The Siting Guidelines for TSDFs assessment evaluates both beneficial and adverse potential impacts of the project on the environment. Various methodologies are available for impact assessment under the EIA study. However, the final selection of the site will be made by the State Government or an authorised person based on the Guidelines to HW (M&H) Rules issued by the MOEF. A Treatment, Storage and Disposal Facility (TSDF) is a beneficial alternative for waste generators which cannot afford the expensive infrastructure and land facilities required to manage their hazardous waste effectively.
This facility gathers waste from generators, treats it according to its specific features, and disposes of it. Nevertheless, choosing a suitable location for a TSDF is critical to ensuring its effectiveness in hazardous waste management. Several factors, such as waste characteristics, site characteristics, public approval, and prevailing laws and regulations, should be considered when selecting a site. A Siting Guideline for TSDFs should, therefore, adhere to the following requirements:
- Comply with local land use planning and zoning regulations.
- Be easily accessible for transportation in all weather conditions.
- Have safeguards against air, surface water, and groundwater pollution.
- Be acceptable to nearby residents’ sensitivities.
- Avoid environmentally sensitive resources.
- Be large enough to handle hazardous waste throughout its lifespan.
- Be cost-effective and compliant with regulations.
Guidelines for TSDFs
Industry growth is a significant contributor to economic development, but it also brings about a range of environmental issues. To avoid these problems, it is crucial to consider environmental factors when deciding where to locate industrial facilities. Siting Guidelines for TSDFs, therefore, becomes essential.
- Entrepreneurs should be aware of these consequences and take necessary steps to minimise any adverse effects on the environment and quality of life when setting up an industry. Installing pollution control equipment and other measures to mitigate environmental damage is often costly after establishing the drive.
- The Industrial Policy Statement issued in July 1980 recognised the importance of preserving the ecological balance and improving living conditions in urban centres of India. Accordingly, the Policy prohibits the haphazard expansion of existing industries and the establishment of new industrial undertakings within the limits of metropolitan cities and larger towns.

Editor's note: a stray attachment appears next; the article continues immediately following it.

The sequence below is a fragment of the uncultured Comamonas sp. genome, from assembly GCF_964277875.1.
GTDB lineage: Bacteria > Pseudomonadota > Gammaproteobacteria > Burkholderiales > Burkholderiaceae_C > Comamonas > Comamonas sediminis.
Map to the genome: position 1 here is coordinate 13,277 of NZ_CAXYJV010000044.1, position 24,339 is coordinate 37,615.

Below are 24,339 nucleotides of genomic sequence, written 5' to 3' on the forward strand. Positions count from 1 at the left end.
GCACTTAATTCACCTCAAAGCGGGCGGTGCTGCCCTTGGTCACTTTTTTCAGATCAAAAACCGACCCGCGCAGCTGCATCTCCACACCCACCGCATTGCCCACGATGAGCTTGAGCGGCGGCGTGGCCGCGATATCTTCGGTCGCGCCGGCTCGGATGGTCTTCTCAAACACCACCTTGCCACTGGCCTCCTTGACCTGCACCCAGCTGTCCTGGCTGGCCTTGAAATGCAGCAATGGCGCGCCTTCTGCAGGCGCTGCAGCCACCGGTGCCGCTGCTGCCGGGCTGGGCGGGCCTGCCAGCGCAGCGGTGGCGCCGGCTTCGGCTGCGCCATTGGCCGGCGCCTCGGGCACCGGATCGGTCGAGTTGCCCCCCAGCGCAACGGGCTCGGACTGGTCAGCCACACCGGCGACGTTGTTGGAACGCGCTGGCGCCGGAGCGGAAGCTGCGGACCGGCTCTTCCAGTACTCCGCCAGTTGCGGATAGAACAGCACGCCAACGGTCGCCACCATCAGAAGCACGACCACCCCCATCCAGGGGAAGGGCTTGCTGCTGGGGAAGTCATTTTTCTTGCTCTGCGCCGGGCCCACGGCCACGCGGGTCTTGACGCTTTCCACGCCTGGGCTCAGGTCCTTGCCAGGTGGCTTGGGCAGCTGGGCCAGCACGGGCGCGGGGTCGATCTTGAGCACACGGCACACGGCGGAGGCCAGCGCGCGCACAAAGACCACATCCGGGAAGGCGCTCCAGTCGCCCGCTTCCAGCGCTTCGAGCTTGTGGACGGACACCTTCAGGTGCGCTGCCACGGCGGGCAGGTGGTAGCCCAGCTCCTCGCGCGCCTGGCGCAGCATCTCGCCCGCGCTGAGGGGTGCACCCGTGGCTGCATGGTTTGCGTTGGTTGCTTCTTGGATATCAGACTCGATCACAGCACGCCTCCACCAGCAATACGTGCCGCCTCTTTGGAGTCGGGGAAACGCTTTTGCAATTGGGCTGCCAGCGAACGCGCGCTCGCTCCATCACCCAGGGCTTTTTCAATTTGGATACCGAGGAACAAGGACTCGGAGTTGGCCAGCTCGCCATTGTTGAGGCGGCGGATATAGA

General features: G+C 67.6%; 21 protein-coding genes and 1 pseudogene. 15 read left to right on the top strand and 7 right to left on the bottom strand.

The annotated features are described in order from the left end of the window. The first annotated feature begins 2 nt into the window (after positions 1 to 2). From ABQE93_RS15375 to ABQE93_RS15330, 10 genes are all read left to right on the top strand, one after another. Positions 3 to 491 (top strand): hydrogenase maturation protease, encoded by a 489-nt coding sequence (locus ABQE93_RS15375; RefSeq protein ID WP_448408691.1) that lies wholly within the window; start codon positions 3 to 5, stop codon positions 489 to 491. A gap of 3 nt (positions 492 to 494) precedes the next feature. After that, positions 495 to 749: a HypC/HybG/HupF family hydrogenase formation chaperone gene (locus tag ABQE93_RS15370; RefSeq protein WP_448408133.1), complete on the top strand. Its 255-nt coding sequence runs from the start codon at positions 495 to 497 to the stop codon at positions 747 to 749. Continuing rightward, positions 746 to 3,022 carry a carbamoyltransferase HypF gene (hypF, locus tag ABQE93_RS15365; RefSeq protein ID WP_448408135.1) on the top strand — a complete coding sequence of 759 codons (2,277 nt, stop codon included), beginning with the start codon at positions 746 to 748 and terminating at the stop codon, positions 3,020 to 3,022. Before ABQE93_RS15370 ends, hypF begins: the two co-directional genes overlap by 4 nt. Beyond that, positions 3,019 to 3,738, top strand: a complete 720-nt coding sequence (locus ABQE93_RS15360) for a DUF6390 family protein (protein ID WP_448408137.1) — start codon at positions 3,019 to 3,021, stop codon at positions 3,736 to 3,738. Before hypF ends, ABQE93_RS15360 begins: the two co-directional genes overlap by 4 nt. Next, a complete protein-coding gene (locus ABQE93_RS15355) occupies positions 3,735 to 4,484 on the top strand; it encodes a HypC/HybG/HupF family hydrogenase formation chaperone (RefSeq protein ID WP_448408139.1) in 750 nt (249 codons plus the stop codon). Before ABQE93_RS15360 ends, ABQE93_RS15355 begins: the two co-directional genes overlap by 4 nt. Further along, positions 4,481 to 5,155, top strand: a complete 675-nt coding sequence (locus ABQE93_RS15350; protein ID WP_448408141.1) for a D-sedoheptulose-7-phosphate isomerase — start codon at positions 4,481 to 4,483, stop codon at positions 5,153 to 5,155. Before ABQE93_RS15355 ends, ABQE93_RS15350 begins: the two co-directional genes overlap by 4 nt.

- Industries are established primarily based on techno-economic considerations, such as access to raw materials, the market, and transport facilities, with inadequate attention paid to environmental concerns.
- To prevent air, water, and soil pollution from industrial projects, entrepreneurs must obtain clearance from Central/State Air and Water Pollution Control Boards before setting up the industry. The Central State Pollution Control Boards have set quality standards for air emissions and water effluents from industries.
Siting Guidelines for TSDFs
For some industrial projects, installing pollution control equipment is required; appropriate site selection is also necessary. To address this issue, the Department of Industrial Development has identified a select group of 20 industries and stipulated a formalised procedure for site selection from an environmental perspective. Following Siting Guidelines for TSDFs for the select group of industries, the conversion of letters of intent into industrial licenses is conditional upon the fulfilment of the following requirements:
- The State Director of Industries confirms that the competent State Authority has approved the project site from an environmental perspective.
- The entrepreneur assures the State and Central Governments that appropriate equipment will be installed and that prescribed measures for preventing and controlling pollution will be implemented.
- The relevant State Pollution Control Board certifies that the proposal meets environmental requirements and that the equipment installed or proposed to be installed is sufficient and suitable for the project’s needs.
- The State Department of Environment will serve as the authorised body for project site approval from an environmental perspective. In states without such departments, nodal agencies responsible for environmental issues should approve.
- The entrepreneur must provide half-yearly progress reports to the respective State Pollution Control Boards concerning pollution control equipment installation. Depending on the project’s nature and location, the entrepreneur may be required to submit a comprehensive Environmental Impact Assessment Report and Environment Management Plans.
How to Start A TSDF Facility?